Anna-Lena Bodendörfer spent the past six months in Stockholm being an intern at the architectural office Urban Design. She has visited numerous buildings and written about their architecture. Her last entry at Baumeister is dedicated to a project she herself has been working on: a combined heat and power plant, called the “Värtaverket” project. Located directly at the harbor, it truly is located between land and water – the topic of her article series of the past months.
In my last article for Baumeister, I would like to write about my experiences, but also make a stop on my tour between land and water at a building that has accompanied me in many ways during my internship at Urban Design.
Looking back at sixth month in Stockholm
Looking back, I would like to emphasize that I was extremely lucky to be able to work in a Swedish office during the challenging period of the pandemic. The rules set up by the Swedish authorities have not been quite as strict as in other countries, so I have been able to work in the office during the entire period. Also, particularly at the beginning of my internship, most of my colleagues were still at the office – which has been great since I have come to understand how important direct, continuous exchange is for our profession.
Beyond the many projects I was able to work on and the great insight I gained, especially into very different construction tasks, I must make special mention of the camaraderie I experienced.
The office had breakfast together each Monday to start the new week. We went on bike rides to look at projects in various phases of their construction process. We even had a weekly sports program: “lunch running”. All these little things weld a team together and have also made it easy for me to quickly feel at ease and get along in a foreign country.
The “Värtaverket” project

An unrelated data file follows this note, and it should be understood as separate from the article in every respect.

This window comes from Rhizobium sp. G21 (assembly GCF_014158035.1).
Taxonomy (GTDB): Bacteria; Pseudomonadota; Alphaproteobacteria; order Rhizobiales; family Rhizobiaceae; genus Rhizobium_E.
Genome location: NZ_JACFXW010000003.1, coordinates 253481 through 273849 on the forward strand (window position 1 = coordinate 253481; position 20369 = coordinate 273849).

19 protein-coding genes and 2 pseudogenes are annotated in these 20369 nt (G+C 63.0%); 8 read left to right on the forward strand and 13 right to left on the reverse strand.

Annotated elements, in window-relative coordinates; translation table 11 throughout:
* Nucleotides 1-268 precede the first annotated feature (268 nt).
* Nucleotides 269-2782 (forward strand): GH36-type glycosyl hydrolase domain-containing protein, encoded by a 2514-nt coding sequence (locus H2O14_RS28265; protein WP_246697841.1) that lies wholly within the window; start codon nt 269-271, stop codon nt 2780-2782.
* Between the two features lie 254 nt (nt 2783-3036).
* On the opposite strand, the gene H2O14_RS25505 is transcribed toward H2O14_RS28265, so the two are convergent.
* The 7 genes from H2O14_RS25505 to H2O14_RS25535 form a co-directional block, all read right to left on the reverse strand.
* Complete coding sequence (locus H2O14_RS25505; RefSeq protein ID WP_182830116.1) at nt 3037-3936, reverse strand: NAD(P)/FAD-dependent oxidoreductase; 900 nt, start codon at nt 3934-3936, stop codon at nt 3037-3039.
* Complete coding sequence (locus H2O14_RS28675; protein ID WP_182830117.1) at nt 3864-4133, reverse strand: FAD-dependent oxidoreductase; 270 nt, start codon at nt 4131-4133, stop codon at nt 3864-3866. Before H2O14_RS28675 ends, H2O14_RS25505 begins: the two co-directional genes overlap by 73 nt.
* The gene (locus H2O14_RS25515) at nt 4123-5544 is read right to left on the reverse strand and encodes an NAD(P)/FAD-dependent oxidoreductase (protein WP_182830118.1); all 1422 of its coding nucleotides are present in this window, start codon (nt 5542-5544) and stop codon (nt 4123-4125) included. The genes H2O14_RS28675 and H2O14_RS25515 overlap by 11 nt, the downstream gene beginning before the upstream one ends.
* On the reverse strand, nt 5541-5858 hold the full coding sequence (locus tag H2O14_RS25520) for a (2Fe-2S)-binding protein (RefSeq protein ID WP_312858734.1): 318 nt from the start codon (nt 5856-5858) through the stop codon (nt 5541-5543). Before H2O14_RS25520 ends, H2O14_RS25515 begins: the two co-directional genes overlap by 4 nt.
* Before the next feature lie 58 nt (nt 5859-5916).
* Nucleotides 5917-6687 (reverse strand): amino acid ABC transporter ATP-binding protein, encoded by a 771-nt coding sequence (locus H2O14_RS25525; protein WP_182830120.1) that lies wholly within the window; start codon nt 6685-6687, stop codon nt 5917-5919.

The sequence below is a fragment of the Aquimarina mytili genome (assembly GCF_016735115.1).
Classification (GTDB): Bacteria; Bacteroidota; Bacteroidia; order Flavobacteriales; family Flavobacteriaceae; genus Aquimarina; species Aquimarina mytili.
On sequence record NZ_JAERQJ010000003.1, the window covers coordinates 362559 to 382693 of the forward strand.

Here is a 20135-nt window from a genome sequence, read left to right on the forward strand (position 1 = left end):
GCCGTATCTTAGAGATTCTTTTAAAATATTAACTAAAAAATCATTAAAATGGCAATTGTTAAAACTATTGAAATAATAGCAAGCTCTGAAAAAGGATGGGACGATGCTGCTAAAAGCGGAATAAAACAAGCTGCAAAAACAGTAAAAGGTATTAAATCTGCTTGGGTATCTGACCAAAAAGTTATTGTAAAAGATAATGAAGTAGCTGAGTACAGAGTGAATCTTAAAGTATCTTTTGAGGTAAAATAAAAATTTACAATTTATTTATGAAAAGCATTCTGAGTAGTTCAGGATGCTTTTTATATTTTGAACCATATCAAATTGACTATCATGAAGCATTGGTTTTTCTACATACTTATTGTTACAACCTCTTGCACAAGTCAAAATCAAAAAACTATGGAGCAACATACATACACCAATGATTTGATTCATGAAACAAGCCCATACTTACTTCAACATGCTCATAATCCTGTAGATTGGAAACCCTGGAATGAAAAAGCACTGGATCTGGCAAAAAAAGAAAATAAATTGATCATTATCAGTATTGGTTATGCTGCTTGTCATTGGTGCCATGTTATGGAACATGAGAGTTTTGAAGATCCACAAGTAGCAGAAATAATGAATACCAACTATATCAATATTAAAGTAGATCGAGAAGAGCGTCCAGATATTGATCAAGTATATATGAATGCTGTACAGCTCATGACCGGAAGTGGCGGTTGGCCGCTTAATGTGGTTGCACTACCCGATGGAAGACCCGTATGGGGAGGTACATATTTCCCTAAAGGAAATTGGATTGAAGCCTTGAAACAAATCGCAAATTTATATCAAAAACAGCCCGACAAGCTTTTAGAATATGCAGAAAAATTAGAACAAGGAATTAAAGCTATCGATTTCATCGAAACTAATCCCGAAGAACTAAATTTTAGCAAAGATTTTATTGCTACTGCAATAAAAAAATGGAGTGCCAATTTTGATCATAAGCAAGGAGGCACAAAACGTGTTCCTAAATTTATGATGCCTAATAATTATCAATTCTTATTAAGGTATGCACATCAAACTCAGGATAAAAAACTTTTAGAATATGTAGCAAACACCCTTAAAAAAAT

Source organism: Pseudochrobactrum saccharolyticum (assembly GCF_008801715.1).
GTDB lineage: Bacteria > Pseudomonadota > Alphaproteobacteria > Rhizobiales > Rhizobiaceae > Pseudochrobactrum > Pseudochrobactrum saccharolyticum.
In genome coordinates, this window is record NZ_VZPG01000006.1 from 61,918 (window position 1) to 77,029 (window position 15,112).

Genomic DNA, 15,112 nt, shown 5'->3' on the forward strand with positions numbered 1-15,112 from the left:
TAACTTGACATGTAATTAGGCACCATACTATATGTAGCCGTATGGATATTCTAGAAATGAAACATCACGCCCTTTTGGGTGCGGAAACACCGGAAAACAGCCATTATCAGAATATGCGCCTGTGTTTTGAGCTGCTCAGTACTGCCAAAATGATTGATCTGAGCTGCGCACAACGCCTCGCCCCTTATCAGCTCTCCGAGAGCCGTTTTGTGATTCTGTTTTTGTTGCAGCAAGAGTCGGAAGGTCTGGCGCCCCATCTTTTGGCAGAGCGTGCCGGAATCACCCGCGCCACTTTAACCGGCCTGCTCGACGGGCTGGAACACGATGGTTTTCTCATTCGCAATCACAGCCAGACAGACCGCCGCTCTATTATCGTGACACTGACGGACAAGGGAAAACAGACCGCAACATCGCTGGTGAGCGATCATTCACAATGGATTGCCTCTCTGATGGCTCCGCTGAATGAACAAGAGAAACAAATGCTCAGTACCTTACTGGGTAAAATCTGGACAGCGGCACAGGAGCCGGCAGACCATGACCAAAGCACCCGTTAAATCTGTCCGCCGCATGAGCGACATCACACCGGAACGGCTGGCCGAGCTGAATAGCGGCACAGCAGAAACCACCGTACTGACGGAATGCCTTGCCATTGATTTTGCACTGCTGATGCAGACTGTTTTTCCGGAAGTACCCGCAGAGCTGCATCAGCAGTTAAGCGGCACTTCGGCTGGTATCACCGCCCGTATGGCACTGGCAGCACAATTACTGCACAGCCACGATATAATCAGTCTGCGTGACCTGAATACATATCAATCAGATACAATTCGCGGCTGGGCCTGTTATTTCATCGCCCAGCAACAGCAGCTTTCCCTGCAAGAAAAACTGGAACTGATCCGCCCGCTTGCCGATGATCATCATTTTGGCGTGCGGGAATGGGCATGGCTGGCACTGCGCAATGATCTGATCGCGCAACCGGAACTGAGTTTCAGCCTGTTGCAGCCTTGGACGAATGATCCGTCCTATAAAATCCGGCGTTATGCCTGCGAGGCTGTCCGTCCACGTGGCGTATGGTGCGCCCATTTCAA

The building I saved until the end is located in an industrial area at the north-eastern harbor and is Europe’s largest biomass, a combined heat and power plant. Urban Design, in collaboration with Gottlieb Paludan Architects, designed and developed the “Värtaverket” project.
I rode past it every day on my bike, and I think I have now seen it in all possible weather conditions and every time of day. It certainly catches your eye right away.
The unique part of the building is the facade. It divides the large volume of the building, and the vertical terracotta elements give it an even rhythm. The ceramic facade is quite obviously a reference to the existing brick buildings from the early 20th century.
Through this project and another industrial project located in the same area – on which I participated in the initial development phase – I realized for the first time, how important it is to execute each step in the building process with care and attention to detail, even if it is “only” a functional industrial building. Value can be created on different levels and for each person – for the client, for the environment, the urban space, the neighborhood, and of course for the people who walk past it every day.
It is our responsibility as good architects and citizens to always strive to give our environment that quality. That’s what I took with me after six months of working at Urban Design and living in the rapidly developing city of Stockholm.